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Balancing body and mind

A yoga instructor strives to incorporate spiritual peace with physical wellbeing

Published on July 22, 2007



Balancing body and mind

Saithong Gladpetch

In Thailand, as in many other countries around the globe, yoga is being heavily promoted for its physical benefits - trimmer tummies, stronger muscles and better cardiac health.

"That's fine," says instructor Saithong Gladpetch, a slim mother of two and author of the new book "Dharma and Yoga", adding, "physical yoga is a stepping stone for yoga of the mind."

"Breathe in deeply. Breathe out slowly," she instructs us as we stand, legs apart and arms raised to shoulder height. Breathing in, stretch your right arm upward as far as you can as if you are reaching for something. Put your left hand down beside your body.

"Breathing out, bend your right arm to the left. Turn your attention to the tension at your waist."

The postures of headstand, cobra, one-legged frog, tree pose and forward bend that Saithong guides us through are no different from the moves we would practise at any other yoga class. But, what gives this session a less than conventional feel is her teaching style, particularly her constant repetition of the one instruction: "Turn your attention to the mind at every movement."

Saithong's aim is to help practitioners recover from medical imbalance and bring peace of mind. "Teaching how to pose is one thing; that's easy. Bringing peace of mind to my students is another."

While correcting postures in first timers, she introduces the principles of releasing tension, letting go and living in the moment.

"The past and the future are not real. Focus on the now and you won't get easily angry or frustrated. If you practise yoga based on the four principles - right asanas, right relaxation, right breathing and right mindfulness - you will finally stop competing with each another, stop taking advantage of others and have a real desire to help those in need," she explains.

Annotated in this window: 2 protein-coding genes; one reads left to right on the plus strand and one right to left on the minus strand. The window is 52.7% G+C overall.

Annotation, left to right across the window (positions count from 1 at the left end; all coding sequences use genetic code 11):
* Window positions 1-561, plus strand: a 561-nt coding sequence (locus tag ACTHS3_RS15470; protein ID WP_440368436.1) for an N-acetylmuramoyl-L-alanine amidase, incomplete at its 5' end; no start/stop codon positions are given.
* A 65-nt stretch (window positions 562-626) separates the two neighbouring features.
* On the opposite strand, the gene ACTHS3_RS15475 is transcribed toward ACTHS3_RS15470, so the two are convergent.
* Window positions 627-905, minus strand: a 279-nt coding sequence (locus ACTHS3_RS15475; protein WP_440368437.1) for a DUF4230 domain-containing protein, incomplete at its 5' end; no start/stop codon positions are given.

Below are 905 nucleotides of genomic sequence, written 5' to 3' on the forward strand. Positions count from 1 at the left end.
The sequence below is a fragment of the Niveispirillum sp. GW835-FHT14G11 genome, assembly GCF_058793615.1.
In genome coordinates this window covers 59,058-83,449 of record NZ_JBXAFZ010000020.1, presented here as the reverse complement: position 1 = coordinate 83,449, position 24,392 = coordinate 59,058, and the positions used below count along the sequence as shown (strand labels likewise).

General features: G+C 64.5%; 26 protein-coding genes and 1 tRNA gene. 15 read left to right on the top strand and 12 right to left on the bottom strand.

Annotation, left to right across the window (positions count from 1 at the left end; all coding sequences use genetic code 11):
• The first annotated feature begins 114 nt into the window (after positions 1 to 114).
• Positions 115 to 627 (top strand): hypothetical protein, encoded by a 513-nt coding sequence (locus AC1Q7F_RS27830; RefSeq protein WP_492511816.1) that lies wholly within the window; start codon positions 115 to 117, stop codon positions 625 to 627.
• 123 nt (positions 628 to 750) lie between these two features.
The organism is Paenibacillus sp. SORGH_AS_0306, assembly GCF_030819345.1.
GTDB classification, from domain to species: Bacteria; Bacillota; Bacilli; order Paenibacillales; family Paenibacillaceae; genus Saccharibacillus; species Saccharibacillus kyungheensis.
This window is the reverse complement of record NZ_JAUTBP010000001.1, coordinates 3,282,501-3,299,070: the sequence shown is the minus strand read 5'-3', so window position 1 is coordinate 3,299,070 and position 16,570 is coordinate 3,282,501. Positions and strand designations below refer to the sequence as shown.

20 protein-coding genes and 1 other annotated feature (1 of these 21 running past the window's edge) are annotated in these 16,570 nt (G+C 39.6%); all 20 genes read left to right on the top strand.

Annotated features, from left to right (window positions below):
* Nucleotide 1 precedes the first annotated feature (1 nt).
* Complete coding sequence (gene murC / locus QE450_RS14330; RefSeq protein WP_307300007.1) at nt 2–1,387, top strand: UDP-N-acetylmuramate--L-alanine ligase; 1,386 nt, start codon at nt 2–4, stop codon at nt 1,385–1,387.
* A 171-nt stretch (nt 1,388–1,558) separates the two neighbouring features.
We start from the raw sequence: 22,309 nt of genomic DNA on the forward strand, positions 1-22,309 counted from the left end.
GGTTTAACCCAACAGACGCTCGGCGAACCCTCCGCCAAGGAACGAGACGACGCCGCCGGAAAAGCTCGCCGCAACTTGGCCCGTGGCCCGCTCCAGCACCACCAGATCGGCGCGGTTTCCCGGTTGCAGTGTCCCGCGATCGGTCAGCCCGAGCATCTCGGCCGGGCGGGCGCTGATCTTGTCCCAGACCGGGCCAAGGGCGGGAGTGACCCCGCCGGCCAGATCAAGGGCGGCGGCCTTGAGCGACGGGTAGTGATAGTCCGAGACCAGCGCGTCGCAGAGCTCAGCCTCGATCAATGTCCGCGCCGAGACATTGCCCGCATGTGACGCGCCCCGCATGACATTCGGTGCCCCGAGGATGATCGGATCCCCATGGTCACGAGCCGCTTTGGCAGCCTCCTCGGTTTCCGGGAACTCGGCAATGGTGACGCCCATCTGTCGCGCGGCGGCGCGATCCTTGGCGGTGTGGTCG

To Saithong, yoga offers an integrated approach in taking care of ourselves and leading a happy life. "Few of us live to be a hundred, so while we're on earth we should live the right way. Taking care of ourselves both physically and mentally can also benefit those around us.

"Yoga brings peace, and frees you from anger, hatred and envy," adds Saithong, who has been interested in Buddhism since childhood and was ordained as a mae chee at the age of 12. She remained in  the nunhood for 10 years, leaving only to take care of her elderly parents.

Saithong has never been to India nor has she ever joined a yoga class. She began practising the ancient art on her own 12 years ago by reading books, on the advice of an Indian doctor.

She said she was feeling weak and had a variety of medical problems, including migraine, allergies and a thyroid condition.

After practising yoga for no less than 50 minutes a day, she gradually regained her health and came to understand that the principles of yoga were closely related to Buddhist teachings.

"You don't have to go far in order to practise," says the instructor, who has been teaching for 10 years.

"Yoga focuses on the whole body and the mind. One of the meanings of yoga is unity and it also means to control - controlling the body through the mind. When the mind is trained and is rid of selfishness and negative intentions, it has a positive impact on the body.

"Yoga is dharma and dharma is yoga," she stresses.

Saithong's yoga and dharma concept is in line with the traditional yoga-meditation philosophy that says witnessing your physical and mental movement is the most important aspect of yoga practice and that observing the natural flow of the mind can bring about a state of peace.

There is an inter-relationship between yoga and meditation, according to the eightfold path of yoga that examines mankind's morality. This is made up of yama (self-restraint), niyama (self-observance), asana (postures), pranayama (breathing), pratyhara (withdrawal of the senses), dharana (concentration), dhyana (meditation) and samadhi (pure consciousness).

The book "Dharma and Yoga" explains the meaning of yoga and the proper conduct for those who wish to practise it. It also features 30 yoga postures with comprehensive instructions, illustrations and benefits, including 10 postures for mothers-to-be.

"There is a Buddhist teaching that says 'yoga jitta virutti nirotta', which means the goal of practising yoga is to end suffering," Saithong adds.

Saithong Gladpetch conducts daily classes at the offices of Khwam-ngam 2000 Co, next to Panjathani Building, off Rama 3 Road, Bangkok.  Call (081) 834  5286 or (02) 651 1000 for details.

Aree Chaisatien

The Nation


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